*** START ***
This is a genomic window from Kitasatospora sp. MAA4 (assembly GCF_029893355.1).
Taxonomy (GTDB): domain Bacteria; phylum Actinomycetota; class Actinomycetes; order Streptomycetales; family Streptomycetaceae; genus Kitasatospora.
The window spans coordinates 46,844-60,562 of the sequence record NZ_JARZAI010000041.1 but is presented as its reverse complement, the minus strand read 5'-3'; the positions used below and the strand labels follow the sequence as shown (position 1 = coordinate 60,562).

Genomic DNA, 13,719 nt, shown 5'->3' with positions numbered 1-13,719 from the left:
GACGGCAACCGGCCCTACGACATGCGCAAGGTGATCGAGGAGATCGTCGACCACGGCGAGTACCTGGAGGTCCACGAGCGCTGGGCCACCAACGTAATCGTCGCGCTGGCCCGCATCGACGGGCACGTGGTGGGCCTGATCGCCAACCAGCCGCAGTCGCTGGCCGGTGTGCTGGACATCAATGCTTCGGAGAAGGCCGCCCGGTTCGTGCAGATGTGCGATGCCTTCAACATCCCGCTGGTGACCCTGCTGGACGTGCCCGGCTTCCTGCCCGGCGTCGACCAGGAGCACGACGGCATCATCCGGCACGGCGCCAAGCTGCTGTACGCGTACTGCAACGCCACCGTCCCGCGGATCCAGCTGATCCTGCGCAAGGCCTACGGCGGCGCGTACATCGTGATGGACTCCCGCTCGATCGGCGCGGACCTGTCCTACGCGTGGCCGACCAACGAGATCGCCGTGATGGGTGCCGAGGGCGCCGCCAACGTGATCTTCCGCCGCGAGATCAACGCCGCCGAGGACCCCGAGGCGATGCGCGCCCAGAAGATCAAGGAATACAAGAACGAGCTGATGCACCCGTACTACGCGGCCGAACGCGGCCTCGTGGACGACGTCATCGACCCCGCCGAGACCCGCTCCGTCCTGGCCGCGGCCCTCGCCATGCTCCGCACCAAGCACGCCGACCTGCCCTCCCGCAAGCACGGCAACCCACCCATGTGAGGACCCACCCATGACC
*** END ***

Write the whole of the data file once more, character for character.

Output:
This is a genomic window from Kitasatospora sp. MAA4 (assembly GCF_029893355.1).
Taxonomy (GTDB): domain Bacteria; phylum Actinomycetota; class Actinomycetes; order Streptomycetales; family Streptomycetaceae; genus Kitasatospora.
The window spans coordinates 46,844-60,562 of the sequence record NZ_JARZAI010000041.1 but is presented as its reverse complement, the minus strand read 5'-3'; the positions used below and the strand labels follow the sequence as shown (position 1 = coordinate 60,562).

Genomic DNA, 13,719 nt, shown 5'->3' with positions numbered 1-13,719 from the left:
GACGGCAACCGGCCCTACGACATGCGCAAGGTGATCGAGGAGATCGTCGACCACGGCGAGTACCTGGAGGTCCACGAGCGCTGGGCCACCAACGTAATCGTCGCGCTGGCCCGCATCGACGGGCACGTGGTGGGCCTGATCGCCAACCAGCCGCAGTCGCTGGCCGGTGTGCTGGACATCAATGCTTCGGAGAAGGCCGCCCGGTTCGTGCAGATGTGCGATGCCTTCAACATCCCGCTGGTGACCCTGCTGGACGTGCCCGGCTTCCTGCCCGGCGTCGACCAGGAGCACGACGGCATCATCCGGCACGGCGCCAAGCTGCTGTACGCGTACTGCAACGCCACCGTCCCGCGGATCCAGCTGATCCTGCGCAAGGCCTACGGCGGCGCGTACATCGTGATGGACTCCCGCTCGATCGGCGCGGACCTGTCCTACGCGTGGCCGACCAACGAGATCGCCGTGATGGGTGCCGAGGGCGCCGCCAACGTGATCTTCCGCCGCGAGATCAACGCCGCCGAGGACCCCGAGGCGATGCGCGCCCAGAAGATCAAGGAATACAAGAACGAGCTGATGCACCCGTACTACGCGGCCGAACGCGGCCTCGTGGACGACGTCATCGACCCCGCCGAGACCCGCTCCGTCCTGGCCGCGGCCCTCGCCATGCTCCGCACCAAGCACGCCGACCTGCCCTCCCGCAAGCACGGCAACCCACCCATGTGAGGACCCACCCATGACC